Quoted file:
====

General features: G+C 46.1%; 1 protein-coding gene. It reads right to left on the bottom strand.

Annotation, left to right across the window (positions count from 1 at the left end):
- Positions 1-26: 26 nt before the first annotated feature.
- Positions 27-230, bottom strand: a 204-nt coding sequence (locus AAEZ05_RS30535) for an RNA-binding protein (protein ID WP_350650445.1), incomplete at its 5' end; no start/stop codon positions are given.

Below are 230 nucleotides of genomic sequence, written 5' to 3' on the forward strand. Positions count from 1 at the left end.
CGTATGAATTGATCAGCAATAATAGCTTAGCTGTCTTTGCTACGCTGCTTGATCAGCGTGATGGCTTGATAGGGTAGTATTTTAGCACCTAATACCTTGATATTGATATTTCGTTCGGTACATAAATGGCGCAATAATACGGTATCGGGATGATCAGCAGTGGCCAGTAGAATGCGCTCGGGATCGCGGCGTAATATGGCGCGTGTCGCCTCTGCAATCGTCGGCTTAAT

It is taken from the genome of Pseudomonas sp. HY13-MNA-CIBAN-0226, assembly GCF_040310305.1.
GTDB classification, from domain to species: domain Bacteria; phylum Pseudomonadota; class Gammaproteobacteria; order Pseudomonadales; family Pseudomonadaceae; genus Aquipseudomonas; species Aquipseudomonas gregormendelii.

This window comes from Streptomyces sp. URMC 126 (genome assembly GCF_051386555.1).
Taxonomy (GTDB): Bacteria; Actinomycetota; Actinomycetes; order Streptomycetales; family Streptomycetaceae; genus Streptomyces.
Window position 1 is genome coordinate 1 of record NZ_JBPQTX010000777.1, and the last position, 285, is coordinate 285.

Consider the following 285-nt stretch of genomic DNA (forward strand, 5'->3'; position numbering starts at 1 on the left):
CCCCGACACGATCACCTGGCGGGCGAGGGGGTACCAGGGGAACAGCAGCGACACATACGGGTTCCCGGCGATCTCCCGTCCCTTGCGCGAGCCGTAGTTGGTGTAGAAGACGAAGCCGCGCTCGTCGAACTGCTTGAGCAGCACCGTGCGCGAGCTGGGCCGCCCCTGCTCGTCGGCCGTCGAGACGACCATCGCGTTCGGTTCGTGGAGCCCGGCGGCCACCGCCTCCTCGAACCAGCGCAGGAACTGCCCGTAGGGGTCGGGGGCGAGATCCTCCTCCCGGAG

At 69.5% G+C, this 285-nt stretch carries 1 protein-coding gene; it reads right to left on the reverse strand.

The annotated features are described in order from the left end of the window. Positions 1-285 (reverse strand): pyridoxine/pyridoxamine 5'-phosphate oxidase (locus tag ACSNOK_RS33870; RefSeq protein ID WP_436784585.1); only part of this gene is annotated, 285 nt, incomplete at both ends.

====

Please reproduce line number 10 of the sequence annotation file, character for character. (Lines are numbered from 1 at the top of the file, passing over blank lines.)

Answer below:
Taxonomy (GTDB): Bacteria; Actinomycetota; Actinomycetes; order Streptomycetales; family Streptomycetaceae; genus Streptomyces.